Victims of violent crime may need immediate medical or psychiatric care. They may need to move to a new home right away.
The California Victim Compensation Program (CalVCP) helps cover those costs. CalVCP is in the spotlight during California’s Victims’ Rights Month. The program will host a rally near the Capitol on Tuesday.
Executive Director Julie Nauman says CalVCP is a last resort for tens of thousands of crime victims.
"I can’t tell you the number of times that people have come up to me at events and have told me that if it weren’t for this fund, they don’t know how they would have held it together," she said.
Crime victims can claim up to $63,000. They’re also eligible for up to $5,000 for a funeral.
They don’t have to wait for a perpetrator to be convicted to file a claim. The fund administrators can verify a victim’s situation by looking at police reports.
Bill Przyluvki outside immigration hearing in Washington DC.
The Senate Judiciary Committee heard from nearly two dozen witnesses today at an all-day hearing on the 844-page immigration bill.
There was tearful testimony from a DREAMer—a student brought to the U.S. as a child—who implored senators to make her family legal.
Representatives from the high tech industry told the committee members that they'd be willing to pay double for visas to bring in highly educated foreign workers. And they want the government to spend that extra money on education so American students have the skills needed in the computer industry.
And as expected, there were critics who label this immigration measure "amnesty" because it gives people who've entered the U.S. illegally a way to become legal residents.
Most of the day was spent looking at the provision that allows 112,000 temporary farm workers to enter the U.S.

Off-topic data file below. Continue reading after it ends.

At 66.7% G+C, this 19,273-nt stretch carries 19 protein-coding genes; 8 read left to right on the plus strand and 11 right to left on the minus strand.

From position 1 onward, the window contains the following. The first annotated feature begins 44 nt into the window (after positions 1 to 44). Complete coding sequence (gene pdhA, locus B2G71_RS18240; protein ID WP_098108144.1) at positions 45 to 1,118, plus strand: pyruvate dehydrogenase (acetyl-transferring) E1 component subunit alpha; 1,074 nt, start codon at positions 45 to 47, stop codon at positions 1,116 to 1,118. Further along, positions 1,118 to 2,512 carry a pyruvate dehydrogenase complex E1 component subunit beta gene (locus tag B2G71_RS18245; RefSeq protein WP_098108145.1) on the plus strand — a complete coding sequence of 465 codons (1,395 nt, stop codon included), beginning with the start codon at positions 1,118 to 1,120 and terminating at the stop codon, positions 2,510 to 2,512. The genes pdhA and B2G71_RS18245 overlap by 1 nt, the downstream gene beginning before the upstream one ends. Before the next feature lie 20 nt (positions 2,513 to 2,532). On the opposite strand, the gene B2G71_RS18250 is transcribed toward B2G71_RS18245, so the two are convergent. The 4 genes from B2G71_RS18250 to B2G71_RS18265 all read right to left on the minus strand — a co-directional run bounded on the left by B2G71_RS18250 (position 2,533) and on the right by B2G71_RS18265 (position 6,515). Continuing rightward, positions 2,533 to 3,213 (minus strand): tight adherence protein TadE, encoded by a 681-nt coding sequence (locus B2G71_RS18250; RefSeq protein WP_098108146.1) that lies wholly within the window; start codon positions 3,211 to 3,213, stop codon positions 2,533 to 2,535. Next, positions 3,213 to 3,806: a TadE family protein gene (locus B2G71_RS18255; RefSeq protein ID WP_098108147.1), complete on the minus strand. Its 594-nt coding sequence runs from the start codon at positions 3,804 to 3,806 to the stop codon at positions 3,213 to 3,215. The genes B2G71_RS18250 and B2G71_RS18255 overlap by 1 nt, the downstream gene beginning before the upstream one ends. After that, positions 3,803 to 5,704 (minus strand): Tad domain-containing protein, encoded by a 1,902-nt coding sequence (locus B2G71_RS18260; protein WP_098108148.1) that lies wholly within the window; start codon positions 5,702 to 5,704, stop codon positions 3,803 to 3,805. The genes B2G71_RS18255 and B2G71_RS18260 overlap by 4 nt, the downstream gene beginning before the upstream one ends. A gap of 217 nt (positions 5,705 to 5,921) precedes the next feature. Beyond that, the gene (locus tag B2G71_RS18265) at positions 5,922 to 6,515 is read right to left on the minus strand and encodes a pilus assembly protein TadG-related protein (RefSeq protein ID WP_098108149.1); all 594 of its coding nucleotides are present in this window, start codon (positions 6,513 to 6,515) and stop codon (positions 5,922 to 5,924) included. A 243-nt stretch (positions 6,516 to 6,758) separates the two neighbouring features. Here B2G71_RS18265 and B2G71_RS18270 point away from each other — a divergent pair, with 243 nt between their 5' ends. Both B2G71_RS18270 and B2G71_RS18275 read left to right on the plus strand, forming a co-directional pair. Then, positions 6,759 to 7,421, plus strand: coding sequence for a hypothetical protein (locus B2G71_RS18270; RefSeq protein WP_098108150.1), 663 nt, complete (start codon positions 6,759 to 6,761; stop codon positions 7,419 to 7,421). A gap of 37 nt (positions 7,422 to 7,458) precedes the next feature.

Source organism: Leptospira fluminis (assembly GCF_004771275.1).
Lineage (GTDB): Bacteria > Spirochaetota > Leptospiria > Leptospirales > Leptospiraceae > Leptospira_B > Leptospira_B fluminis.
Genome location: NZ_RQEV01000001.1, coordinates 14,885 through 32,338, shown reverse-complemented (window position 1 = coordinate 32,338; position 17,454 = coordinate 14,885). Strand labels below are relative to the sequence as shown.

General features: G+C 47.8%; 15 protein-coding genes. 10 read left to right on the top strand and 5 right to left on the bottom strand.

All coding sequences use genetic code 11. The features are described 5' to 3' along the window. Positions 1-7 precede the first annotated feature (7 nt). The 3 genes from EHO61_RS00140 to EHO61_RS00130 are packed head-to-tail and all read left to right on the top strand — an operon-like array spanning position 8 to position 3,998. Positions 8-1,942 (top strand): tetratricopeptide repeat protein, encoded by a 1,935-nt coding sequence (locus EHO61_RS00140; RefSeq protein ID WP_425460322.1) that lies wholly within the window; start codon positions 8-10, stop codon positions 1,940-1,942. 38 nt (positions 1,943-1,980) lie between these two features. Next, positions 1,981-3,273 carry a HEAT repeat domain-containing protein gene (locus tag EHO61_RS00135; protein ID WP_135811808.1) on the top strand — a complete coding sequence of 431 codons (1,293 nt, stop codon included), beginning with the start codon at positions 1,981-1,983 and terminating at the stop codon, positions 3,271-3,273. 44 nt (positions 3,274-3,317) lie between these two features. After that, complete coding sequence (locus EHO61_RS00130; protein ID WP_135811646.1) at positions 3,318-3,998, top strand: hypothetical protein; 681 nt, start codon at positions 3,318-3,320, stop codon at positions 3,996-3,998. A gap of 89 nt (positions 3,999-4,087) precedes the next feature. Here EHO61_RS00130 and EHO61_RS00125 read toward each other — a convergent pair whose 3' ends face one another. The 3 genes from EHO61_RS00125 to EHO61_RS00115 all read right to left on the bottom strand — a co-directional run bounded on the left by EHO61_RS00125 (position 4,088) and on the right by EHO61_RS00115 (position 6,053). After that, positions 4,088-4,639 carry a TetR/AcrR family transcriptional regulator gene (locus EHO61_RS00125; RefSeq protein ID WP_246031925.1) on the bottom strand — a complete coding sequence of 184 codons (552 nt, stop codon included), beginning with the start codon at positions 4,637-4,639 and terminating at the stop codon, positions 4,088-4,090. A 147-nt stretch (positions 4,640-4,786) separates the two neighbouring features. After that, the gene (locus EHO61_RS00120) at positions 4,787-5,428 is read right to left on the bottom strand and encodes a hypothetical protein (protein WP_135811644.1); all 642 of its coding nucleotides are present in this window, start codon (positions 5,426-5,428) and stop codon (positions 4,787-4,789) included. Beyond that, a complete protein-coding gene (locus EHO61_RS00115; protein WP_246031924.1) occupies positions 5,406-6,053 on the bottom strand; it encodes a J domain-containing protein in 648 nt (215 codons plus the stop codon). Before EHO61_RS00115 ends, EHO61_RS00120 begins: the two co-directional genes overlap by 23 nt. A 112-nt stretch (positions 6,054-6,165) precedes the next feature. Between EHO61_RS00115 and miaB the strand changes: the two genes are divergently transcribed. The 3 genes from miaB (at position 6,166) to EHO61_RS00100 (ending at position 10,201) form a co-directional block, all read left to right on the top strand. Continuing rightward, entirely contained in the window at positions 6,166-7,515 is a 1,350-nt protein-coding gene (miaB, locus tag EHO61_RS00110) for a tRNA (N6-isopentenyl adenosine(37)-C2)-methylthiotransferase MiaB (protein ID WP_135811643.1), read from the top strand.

Mayor Antonio Villaraigosa announced his final spending proposal Monday morning. He wants the next mayor and Los Angeles City Council to renegotiate employee benefits. Doing so could result in a surplus by the end of the next mayor's first term.
Mayor Antonio Villaraigosa’s $7.7 billion Los Angeles city budget proposal calls for the renegotiation of pay increases for municipal employees scheduled to take effect next January.
The 5.5 percent raises would go to 60 percent of the city’s civilian force. The mayor wants the City Council and his successor to renegotiate those raises and force city workers to pay 10 percent toward their health care benefits. Villaraigosa has pointed to a 2007 decision to increase workers’ paychecks by 25 percent as one of the contributing factors to LA’s budget problems.
“I feel compelled and I have felt compelled to make up for that mistake,” Villaraigosa said.
“What if I told you that we have some employees that don’t pay a penny for health care? The notion that we should pay 10 percent of health care is not a radical notion. It’s a sustainable notion.”
A new poll from the Los Angeles Times finds Eric Garcetti leading Wendy Greuel in the mayor's race by 10 points.
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Today is Monday, April 22, and here is what's happening in Los Angeles:
In Rick Orlov's Tipoff column, mayoral candidates hit the airwaves, Antonio Villaraigosa talks about Mitt Romney, and the city's budget proposal gets a release.
A new poll from the Los Angeles Times finds Eric Garcetti leading Wendy Greuel by 10 points in the mayor's races. "The most important question in this campaign is whether Wendy Greuel can convince voters that her support from organized labor does not make her beholden to them," said Dan Schnur with USC’s Unruh Institute of Politics, per KPCC.
California's Department of Corrections and Rehabilitation’s main job is to keep criminals behind bars. But at some point, most of those inmates are released.
The agency’s Office of Victim and Survivor Rights and Services informs victims before that happens. To highlight that work, California prison officials are holding a ceremony Monday morning in honor of Victims Rights Week.
Corrections department spokesman Bill Sessa says the agency's responsibilities also include notifying victims if a prisoner gets a parole hearing.
"The board of parole hearings takes the feelings or the consequences of the crime on the victims as one serious factor in deciding whether on not someone should be released," Sessa said. "Those victims can testify in the parole hearing and our office of victim’s services helps them do that."